Peter

Post Production Dubbing Mixer


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Ty Ford
Re: ghost power and 1/4" to 1/8" to 1/4"
on Aug 16, 2012 at 10:40:59 pm

Hey Brian,

You can have phantom on with a professional dynamic mic. It won't hurt anything, but won't help.

You will have problems if you hook up an unbalanced (consumer) mic to a balanced input with phantom power (If you can actually figure out how to do that). And, you can sometimes damage a professional ribbon mic by connecting it to a mic pre with the phantom turned on.

Regards,

Ty


Want better production audio?: Ty Ford's Audio Bootcamp Field Guide
Ty Ford Blog: Ty Ford's Blog


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Richard Crowley
Re: ghost power and 1/4" to 1/8" to 1/4"
on Aug 17, 2012 at 10:18:55 am

Phantom power on an unbalanced (2-terminal) connection, (if one can even manage such an abortion) will FRY any dynamic or ribbon microphone. Dynamic mics rely on having BOTH of their signal leads connected to the 48V, for a net current of zero. But if you ground one side (as for unbalanced connection), the 48V passes right through the coil which is a VERY VERY BAD THING.


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Richard Crowley
Re: ghost power and 1/4" to 1/8" to 1/4"
on Aug 15, 2012 at 3:22:25 pm

To directly answer your question, yes you can use your 1/8 inch extension cable with the appropriate adapters on each end. As others have observed, this microphone requires NO phantom power, so that is not even an issue here.

HOWEVER, this kind of kludge is just ASKING for trouble and is NOT recommended if you want any kind of reliability.


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David Watson
Re: ghost power and 1/4" to 1/8" to 1/4"
on Aug 16, 2012 at 5:28:32 am

But if all the cables involved are mono (1/4" or 1/8") and the adapters are mono 1/4-1/8, then I don't see why this solution would be a problem as a temp solution for 2 events? It's if you have to deal with stereo to mono mixing that you can run into issues.

David H. Watson
dEhiN Entertainment


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Richard Crowley
Re: ghost power and 1/4" to 1/8" to 1/4"
on Aug 16, 2012 at 6:35:00 am

"It's if you have to deal with stereo to mono mixing that you can run into issues."

Mot really. A mic connection is a mic connection. Mono vs. stereo is a matter of HOW MANY connections, not the fundamental issues of connectivity.


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David Watson
Re: ghost power and 1/4" to 1/8" to 1/4"
on Aug 16, 2012 at 6:41:47 am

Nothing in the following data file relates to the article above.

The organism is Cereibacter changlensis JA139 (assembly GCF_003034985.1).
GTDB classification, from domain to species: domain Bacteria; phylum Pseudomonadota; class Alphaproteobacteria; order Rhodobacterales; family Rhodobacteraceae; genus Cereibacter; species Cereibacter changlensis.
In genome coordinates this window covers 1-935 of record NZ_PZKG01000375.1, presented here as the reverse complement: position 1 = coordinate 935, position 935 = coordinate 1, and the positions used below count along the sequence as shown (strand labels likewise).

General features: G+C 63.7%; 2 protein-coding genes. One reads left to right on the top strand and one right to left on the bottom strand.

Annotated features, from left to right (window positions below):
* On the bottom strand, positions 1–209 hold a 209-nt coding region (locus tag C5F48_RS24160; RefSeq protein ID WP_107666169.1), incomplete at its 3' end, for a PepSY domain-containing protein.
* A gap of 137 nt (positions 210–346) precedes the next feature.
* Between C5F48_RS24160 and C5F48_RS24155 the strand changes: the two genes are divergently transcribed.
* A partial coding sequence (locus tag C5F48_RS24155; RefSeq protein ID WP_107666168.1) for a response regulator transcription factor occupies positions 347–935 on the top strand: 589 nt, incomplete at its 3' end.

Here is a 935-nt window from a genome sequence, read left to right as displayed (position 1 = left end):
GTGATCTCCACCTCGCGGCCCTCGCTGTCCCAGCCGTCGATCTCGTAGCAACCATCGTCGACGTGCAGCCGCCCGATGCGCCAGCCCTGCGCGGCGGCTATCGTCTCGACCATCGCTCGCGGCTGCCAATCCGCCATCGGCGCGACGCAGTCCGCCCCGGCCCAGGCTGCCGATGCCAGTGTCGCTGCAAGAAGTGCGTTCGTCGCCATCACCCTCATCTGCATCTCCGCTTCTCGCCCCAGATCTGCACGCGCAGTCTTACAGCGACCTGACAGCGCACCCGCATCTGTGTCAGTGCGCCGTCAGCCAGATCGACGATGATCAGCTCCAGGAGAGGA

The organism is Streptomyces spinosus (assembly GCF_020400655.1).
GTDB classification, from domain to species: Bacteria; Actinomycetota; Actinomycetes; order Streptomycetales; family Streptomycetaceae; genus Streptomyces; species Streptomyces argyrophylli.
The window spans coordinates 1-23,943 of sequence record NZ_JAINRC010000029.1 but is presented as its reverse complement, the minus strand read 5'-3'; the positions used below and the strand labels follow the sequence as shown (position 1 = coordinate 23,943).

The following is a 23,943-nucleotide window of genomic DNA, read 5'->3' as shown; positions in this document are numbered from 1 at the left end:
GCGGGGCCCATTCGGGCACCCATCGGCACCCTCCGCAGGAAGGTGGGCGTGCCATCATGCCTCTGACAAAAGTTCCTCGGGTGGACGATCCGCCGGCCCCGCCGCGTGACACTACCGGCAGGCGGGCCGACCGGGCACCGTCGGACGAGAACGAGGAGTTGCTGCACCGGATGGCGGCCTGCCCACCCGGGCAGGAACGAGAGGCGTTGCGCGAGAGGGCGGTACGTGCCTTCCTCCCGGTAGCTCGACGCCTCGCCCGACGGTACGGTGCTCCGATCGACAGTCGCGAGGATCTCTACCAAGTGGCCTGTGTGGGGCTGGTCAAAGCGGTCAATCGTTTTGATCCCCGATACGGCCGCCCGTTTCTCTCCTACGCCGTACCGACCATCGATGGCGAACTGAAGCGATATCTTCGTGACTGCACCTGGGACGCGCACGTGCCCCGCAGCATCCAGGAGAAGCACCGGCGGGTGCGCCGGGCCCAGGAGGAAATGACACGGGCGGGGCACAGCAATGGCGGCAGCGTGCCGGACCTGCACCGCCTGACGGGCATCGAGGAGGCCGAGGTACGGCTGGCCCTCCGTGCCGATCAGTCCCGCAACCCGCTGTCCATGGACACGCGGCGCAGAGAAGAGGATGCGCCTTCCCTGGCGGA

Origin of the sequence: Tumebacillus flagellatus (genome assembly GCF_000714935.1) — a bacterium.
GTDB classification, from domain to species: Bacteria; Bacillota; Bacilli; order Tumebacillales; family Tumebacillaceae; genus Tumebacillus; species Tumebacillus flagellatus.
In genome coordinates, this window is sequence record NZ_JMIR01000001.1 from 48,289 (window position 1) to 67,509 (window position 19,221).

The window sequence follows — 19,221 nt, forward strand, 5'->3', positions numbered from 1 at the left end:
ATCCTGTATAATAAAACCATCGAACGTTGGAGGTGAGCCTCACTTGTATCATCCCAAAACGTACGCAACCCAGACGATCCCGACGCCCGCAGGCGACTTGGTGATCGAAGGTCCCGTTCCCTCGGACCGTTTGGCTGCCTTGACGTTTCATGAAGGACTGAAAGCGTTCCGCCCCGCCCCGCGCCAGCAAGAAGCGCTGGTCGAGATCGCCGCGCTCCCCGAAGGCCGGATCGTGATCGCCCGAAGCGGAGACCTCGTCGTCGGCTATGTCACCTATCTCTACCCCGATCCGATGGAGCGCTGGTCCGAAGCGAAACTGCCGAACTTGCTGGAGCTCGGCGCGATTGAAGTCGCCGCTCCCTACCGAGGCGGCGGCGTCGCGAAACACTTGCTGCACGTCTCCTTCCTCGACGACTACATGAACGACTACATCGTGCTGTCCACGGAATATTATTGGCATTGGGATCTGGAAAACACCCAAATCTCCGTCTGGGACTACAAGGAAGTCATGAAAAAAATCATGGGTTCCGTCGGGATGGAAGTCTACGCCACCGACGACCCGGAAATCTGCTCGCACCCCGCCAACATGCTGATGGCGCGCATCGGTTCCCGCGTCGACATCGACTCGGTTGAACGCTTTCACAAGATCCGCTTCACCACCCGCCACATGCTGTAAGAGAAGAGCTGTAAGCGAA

Let me clarify: I meant when using adapters from one size to another, and you have to deal with stereo to mono it can be a problem.

For example, when working with all mono and going from 1/4" to 1/8" using an adapter, all you are doing is sending the same mono (1-ch) signal through a smaller cable diameter size, so the adapter just needs to act as a gateway from the larger diameter to the smaller one.

But when working with stereo to mono as well as diameter size, the adapter needs to mix the stereo (2-ch) signal to a mono (1-ch) signal. This is where it depends on the adapter. I've used adapters that only take one channel of the stereo signal and use it as the mono (usually the L channel), which can cause problems when you also need to worry about the R channel signal.

David H. Watson
dEhiN Entertainment


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Richard Crowley
Re: ghost power and 1/4" to 1/8" to 1/4"
on Aug 16, 2012 at 7:12:06 am

Yes, dealing with 2-pin vs. 3-pin connections is an issue in some cases. Please remember that 3-pin does not imply "stereo". I believe it is misleading to refer to adapters and cables as "mono" or "stereo".

In this specific case, the (still unidentified) receiver (presumably the power amplifier in this "system") has only a 1/4 inch input and it seems quite safe to assume it is probably NOT a proper balanced (3-pin) input.

There are very few proper 3-terminal MIC inputs that use 1/4 inch connectors. For example the Tascam DR-680 which uses them for the 5th and 6th inputs for space reasons.

Likewise, the use of a single connector for stereo is typically the domain of headphones, earbuds, and low-end microphones with 3.5mm mini phone plugs (consumer camcorders, DSLRs, voice recorders, etc.)


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Peter Groom
Re: ghost power and 1/4" to 1/8" to 1/4"
on Aug 16, 2012 at 9:20:21 pm

Agreed Richard
I always refer to 3 and 2 pole connections as balanced and unbalanced.

For my advice, dont use adaptors-ever. Get the right cable and always stay balanced.
Peter

Post Production Dubbing Mixer